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After sermon, Rafsanjani meets Mashhad top clerics

Amid widely-debated political developments in Iran, influential cleric and politician Ayatollah Akbar Hashemi-Rafsanjani visits the holy city of Mashhad to confer with senior Iranian clerics.

Hashemi-Rafsanjani — a two-time former president who heads both the top political arbitration body, the Expediency Council, and the clerical body, the Assembly of Experts – paid a visit to Iran’s holy city of Mashhad on Saturday to meet with top clerics in the city and discuss the latest political ferment in the country.

The visit comes a day after Ayatollah Hashemi-Rafsanjani led the Friday prayers at Tehran University which was attended by hundreds of thousands of people.

During his sermon, Hashemi-Rafsanjani criticized authorities for their handling of the country’s presidential election and the post-vote unrest.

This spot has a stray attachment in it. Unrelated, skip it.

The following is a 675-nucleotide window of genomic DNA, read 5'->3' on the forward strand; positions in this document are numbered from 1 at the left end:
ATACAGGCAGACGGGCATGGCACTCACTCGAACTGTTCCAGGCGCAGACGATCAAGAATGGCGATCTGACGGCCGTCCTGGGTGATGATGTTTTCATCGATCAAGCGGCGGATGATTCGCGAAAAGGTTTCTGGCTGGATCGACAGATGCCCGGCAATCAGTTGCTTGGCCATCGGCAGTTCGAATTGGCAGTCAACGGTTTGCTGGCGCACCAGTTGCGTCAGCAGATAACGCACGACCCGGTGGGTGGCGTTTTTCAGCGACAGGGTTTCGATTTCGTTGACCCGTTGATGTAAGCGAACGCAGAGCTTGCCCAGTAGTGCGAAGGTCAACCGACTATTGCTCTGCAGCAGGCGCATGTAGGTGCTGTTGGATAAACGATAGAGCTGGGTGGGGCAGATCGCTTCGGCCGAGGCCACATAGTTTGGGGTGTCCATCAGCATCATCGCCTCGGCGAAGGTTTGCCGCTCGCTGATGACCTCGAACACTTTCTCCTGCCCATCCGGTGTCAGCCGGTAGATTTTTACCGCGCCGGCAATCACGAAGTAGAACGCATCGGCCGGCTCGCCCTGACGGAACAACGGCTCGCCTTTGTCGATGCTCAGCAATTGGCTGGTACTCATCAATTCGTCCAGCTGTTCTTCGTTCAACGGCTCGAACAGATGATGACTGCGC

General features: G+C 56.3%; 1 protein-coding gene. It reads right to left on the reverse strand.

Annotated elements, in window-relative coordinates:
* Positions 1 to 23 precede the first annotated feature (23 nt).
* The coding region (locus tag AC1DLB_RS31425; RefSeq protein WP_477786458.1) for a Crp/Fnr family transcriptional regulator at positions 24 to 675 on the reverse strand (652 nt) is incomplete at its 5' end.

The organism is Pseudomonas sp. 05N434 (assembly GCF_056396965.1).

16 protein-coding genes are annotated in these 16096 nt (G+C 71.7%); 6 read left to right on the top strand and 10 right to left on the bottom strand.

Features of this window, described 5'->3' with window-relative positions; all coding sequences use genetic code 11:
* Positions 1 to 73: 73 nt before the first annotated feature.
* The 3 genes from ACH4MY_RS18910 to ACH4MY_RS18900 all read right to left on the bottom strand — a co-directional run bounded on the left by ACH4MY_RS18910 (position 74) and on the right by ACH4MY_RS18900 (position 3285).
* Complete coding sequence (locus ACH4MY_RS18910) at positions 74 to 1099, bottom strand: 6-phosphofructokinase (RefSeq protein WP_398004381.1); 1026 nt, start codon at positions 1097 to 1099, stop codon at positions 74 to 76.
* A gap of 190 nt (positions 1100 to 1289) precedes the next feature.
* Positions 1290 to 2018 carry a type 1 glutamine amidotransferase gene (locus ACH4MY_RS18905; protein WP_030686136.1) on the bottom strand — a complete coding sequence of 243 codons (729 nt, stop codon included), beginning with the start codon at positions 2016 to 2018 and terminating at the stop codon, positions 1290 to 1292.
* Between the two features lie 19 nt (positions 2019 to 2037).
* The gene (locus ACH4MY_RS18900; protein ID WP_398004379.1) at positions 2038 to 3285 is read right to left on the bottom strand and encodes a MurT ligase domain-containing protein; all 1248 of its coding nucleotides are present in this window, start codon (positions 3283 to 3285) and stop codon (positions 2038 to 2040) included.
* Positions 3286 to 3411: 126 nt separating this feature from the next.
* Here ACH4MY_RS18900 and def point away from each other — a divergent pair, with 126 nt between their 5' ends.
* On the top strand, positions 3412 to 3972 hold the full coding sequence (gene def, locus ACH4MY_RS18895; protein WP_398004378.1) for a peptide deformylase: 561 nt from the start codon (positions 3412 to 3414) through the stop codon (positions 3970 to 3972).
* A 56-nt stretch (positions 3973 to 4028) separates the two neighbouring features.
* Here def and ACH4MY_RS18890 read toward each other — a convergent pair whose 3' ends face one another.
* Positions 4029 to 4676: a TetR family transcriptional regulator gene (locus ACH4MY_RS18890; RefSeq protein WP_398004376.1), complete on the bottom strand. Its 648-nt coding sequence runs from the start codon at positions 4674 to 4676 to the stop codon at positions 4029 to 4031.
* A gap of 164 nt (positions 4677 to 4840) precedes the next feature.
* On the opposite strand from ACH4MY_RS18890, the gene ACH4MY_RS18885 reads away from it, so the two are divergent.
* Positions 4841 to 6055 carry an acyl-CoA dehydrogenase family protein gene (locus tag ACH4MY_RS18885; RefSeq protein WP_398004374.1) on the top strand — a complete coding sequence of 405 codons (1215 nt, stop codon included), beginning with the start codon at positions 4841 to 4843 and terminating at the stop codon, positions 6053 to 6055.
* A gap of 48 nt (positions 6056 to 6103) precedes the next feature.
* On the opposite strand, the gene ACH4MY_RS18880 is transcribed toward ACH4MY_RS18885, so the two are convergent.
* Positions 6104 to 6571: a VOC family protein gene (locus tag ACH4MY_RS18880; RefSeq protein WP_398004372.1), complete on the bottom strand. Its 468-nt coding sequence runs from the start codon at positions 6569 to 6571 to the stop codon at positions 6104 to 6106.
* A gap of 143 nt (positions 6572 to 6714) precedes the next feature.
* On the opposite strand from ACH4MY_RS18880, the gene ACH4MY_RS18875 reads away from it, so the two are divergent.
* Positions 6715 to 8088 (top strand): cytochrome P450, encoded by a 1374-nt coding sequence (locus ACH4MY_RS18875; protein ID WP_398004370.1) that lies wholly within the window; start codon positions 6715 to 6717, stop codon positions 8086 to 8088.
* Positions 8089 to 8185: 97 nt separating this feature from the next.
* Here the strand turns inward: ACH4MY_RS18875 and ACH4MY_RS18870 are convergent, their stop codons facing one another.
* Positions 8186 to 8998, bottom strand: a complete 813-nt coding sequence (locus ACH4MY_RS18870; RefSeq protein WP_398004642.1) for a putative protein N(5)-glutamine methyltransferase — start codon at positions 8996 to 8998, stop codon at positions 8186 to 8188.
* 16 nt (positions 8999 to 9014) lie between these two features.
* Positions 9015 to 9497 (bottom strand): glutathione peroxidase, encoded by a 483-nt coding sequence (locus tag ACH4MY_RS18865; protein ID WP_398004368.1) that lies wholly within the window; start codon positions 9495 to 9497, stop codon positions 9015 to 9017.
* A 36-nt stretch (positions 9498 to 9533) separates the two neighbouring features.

Following the address, opposition supporters took to the streets of Tehran, chanting slogans against the incoming administration of Mahmoud Ahmadinejad.

Clashes erupted outside Tehran University campus as security forces reacted to the illegal gatherings by using tear gas to disperse protesters.

Meanwhile Hashemi-Rafsanjani’s insistence on removing public doubts about the veracity of the election results and his focus on popular legitimacy has drawn fierce criticism from certain political figures in the country.

A member of Iran’s electoral watchdog, the Guardian Council, Ayatollah Mohammad Yazdi reacted to Rafsanjani’s remark by saying that mere acceptance of people will not ensure the legitimacy of the government.

“In Islam, the legitimacy of a government is granted by God and its acceptance by the people,”he said adding “While without the people’s acceptance no Islamic government can function, this does not give the establishment its legitimacy… this important principle has been overlooked by Mr. Hashemi.”

Tehran lawmaker Bijan Nobaveh has also criticized Ayatollah Rafsanjani for saying that the election dispute had thrown the country into a crisis.

“The so-called crisis is Mr. Rafsanjani’s personal interpretation of the situation,” Nobaveh said.

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